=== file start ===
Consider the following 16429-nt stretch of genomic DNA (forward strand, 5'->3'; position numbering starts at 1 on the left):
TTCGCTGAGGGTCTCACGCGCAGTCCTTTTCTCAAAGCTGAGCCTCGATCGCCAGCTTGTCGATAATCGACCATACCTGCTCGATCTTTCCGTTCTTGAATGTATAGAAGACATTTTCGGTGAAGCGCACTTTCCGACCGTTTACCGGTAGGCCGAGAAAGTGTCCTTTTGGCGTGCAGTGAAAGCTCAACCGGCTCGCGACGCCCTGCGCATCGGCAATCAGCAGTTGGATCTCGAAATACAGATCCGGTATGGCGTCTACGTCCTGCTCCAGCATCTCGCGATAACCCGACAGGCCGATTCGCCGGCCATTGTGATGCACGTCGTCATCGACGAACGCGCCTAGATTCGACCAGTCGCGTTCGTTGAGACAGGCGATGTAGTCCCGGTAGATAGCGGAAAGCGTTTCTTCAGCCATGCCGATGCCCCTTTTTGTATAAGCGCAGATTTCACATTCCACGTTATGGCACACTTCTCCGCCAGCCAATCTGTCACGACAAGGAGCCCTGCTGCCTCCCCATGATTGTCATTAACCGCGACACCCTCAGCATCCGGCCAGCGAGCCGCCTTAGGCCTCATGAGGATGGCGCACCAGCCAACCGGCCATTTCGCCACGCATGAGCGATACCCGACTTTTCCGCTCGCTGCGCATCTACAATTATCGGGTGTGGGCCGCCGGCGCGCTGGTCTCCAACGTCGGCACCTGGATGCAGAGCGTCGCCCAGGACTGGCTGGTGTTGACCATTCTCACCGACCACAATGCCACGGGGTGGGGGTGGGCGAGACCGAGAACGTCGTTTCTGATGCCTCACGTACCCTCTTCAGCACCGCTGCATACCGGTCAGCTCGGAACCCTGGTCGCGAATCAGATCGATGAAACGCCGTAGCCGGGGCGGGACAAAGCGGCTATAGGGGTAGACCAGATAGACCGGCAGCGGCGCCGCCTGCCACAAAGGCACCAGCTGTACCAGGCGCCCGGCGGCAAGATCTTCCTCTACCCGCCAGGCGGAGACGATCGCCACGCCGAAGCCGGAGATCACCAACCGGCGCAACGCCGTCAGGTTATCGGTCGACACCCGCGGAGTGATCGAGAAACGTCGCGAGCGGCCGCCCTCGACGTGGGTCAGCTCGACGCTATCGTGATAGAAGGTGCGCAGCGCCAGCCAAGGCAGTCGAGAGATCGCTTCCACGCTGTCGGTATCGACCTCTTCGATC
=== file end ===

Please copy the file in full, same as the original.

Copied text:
Consider the following 16429-nt stretch of genomic DNA (forward strand, 5'->3'; position numbering starts at 1 on the left):
TTCGCTGAGGGTCTCACGCGCAGTCCTTTTCTCAAAGCTGAGCCTCGATCGCCAGCTTGTCGATAATCGACCATACCTGCTCGATCTTTCCGTTCTTGAATGTATAGAAGACATTTTCGGTGAAGCGCACTTTCCGACCGTTTACCGGTAGGCCGAGAAAGTGTCCTTTTGGCGTGCAGTGAAAGCTCAACCGGCTCGCGACGCCCTGCGCATCGGCAATCAGCAGTTGGATCTCGAAATACAGATCCGGTATGGCGTCTACGTCCTGCTCCAGCATCTCGCGATAACCCGACAGGCCGATTCGCCGGCCATTGTGATGCACGTCGTCATCGACGAACGCGCCTAGATTCGACCAGTCGCGTTCGTTGAGACAGGCGATGTAGTCCCGGTAGATAGCGGAAAGCGTTTCTTCAGCCATGCCGATGCCCCTTTTTGTATAAGCGCAGATTTCACATTCCACGTTATGGCACACTTCTCCGCCAGCCAATCTGTCACGACAAGGAGCCCTGCTGCCTCCCCATGATTGTCATTAACCGCGACACCCTCAGCATCCGGCCAGCGAGCCGCCTTAGGCCTCATGAGGATGGCGCACCAGCCAACCGGCCATTTCGCCACGCATGAGCGATACCCGACTTTTCCGCTCGCTGCGCATCTACAATTATCGGGTGTGGGCCGCCGGCGCGCTGGTCTCCAACGTCGGCACCTGGATGCAGAGCGTCGCCCAGGACTGGCTGGTGTTGACCATTCTCACCGACCACAATGCCACGGGGTGGGGGTGGGCGAGACCGAGAACGTCGTTTCTGATGCCTCACGTACCCTCTTCAGCACCGCTGCATACCGGTCAGCTCGGAACCCTGGTCGCGAATCAGATCGATGAAACGCCGTAGCCGGGGCGGGACAAAGCGGCTATAGGGGTAGACCAGATAGACCGGCAGCGGCGCCGCCTGCCACAAAGGCACCAGCTGTACCAGGCGCCCGGCGGCAAGATCTTCCTCTACCCGCCAGGCGGAGACGATCGCCACGCCGAAGCCGGAGATCACCAACCGGCGCAACGCCGTCAGGTTATCGGTCGACACCCGCGGAGTGATCGAGAAACGTCGCGAGCGGCCGCCCTCGACGTGGGTCAGCTCGACGCTATCGTGATAGAAGGTGCGCAGCGCCAGCCAAGGCAGTCGAGAGATCGCTTCCACGCTGTCGGTATCGACCTCTTCGATC